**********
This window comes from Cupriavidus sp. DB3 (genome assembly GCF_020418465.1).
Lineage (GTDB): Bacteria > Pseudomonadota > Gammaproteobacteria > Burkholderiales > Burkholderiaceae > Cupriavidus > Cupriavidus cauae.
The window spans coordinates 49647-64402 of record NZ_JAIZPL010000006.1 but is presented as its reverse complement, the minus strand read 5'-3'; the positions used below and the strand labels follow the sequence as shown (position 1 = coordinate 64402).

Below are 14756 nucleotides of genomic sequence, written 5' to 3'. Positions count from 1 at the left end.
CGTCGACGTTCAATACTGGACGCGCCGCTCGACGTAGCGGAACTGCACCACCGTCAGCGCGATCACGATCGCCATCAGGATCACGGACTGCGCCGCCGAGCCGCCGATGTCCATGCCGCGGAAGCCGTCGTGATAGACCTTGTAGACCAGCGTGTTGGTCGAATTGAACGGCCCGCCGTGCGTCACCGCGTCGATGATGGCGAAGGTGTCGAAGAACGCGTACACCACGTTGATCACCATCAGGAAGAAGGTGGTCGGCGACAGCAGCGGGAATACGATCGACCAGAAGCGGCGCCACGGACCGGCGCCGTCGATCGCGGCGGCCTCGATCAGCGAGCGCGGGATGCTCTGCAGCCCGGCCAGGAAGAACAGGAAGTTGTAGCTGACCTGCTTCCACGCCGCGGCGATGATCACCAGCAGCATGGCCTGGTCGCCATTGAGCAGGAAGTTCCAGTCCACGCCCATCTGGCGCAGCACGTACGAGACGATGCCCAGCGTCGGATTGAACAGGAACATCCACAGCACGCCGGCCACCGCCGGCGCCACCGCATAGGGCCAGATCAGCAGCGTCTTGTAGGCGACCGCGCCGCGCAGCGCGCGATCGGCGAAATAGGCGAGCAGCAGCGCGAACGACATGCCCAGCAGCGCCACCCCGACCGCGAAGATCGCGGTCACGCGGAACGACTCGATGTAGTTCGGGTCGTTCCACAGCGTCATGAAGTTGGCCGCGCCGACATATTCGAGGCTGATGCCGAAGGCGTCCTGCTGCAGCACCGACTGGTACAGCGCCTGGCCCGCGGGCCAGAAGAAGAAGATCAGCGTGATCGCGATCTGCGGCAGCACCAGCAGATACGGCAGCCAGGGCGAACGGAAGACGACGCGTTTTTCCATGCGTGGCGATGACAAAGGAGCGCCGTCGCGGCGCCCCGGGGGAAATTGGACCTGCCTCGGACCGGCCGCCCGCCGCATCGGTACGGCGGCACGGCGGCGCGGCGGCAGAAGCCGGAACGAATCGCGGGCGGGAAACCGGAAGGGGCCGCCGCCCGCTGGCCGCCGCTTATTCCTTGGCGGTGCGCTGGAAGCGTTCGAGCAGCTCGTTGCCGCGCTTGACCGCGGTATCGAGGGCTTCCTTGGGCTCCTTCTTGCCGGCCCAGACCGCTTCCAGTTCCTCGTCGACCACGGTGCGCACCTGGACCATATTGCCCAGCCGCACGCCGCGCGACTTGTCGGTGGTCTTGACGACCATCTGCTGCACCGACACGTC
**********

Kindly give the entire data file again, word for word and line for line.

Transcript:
This window comes from Cupriavidus sp. DB3 (genome assembly GCF_020418465.1).
Lineage (GTDB): Bacteria > Pseudomonadota > Gammaproteobacteria > Burkholderiales > Burkholderiaceae > Cupriavidus > Cupriavidus cauae.
The window spans coordinates 49647-64402 of record NZ_JAIZPL010000006.1 but is presented as its reverse complement, the minus strand read 5'-3'; the positions used below and the strand labels follow the sequence as shown (position 1 = coordinate 64402).

Below are 14756 nucleotides of genomic sequence, written 5' to 3'. Positions count from 1 at the left end.
CGTCGACGTTCAATACTGGACGCGCCGCTCGACGTAGCGGAACTGCACCACCGTCAGCGCGATCACGATCGCCATCAGGATCACGGACTGCGCCGCCGAGCCGCCGATGTCCATGCCGCGGAAGCCGTCGTGATAGACCTTGTAGACCAGCGTGTTGGTCGAATTGAACGGCCCGCCGTGCGTCACCGCGTCGATGATGGCGAAGGTGTCGAAGAACGCGTACACCACGTTGATCACCATCAGGAAGAAGGTGGTCGGCGACAGCAGCGGGAATACGATCGACCAGAAGCGGCGCCACGGACCGGCGCCGTCGATCGCGGCGGCCTCGATCAGCGAGCGCGGGATGCTCTGCAGCCCGGCCAGGAAGAACAGGAAGTTGTAGCTGACCTGCTTCCACGCCGCGGCGATGATCACCAGCAGCATGGCCTGGTCGCCATTGAGCAGGAAGTTCCAGTCCACGCCCATCTGGCGCAGCACGTACGAGACGATGCCCAGCGTCGGATTGAACAGGAACATCCACAGCACGCCGGCCACCGCCGGCGCCACCGCATAGGGCCAGATCAGCAGCGTCTTGTAGGCGACCGCGCCGCGCAGCGCGCGATCGGCGAAATAGGCGAGCAGCAGCGCGAACGACATGCCCAGCAGCGCCACCCCGACCGCGAAGATCGCGGTCACGCGGAACGACTCGATGTAGTTCGGGTCGTTCCACAGCGTCATGAAGTTGGCCGCGCCGACATATTCGAGGCTGATGCCGAAGGCGTCCTGCTGCAGCACCGACTGGTACAGCGCCTGGCCCGCGGGCCAGAAGAAGAAGATCAGCGTGATCGCGATCTGCGGCAGCACCAGCAGATACGGCAGCCAGGGCGAACGGAAGACGACGCGTTTTTCCATGCGTGGCGATGACAAAGGAGCGCCGTCGCGGCGCCCCGGGGGAAATTGGACCTGCCTCGGACCGGCCGCCCGCCGCATCGGTACGGCGGCACGGCGGCGCGGCGGCAGAAGCCGGAACGAATCGCGGGCGGGAAACCGGAAGGGGCCGCCGCCCGCTGGCCGCCGCTTATTCCTTGGCGGTGCGCTGGAAGCGTTCGAGCAGCTCGTTGCCGCGCTTGACCGCGGTATCGAGGGCTTCCTTGGGCTCCTTCTTGCCGGCCCAGACCGCTTCCAGTTCCTCGTCGACCACGGTGCGCACCTGGACCATATTGCCCAGCCGCACGCCGCGCGACTTGTCGGTGGTCTTGACGACCATCTGCTGCACCGACACGTC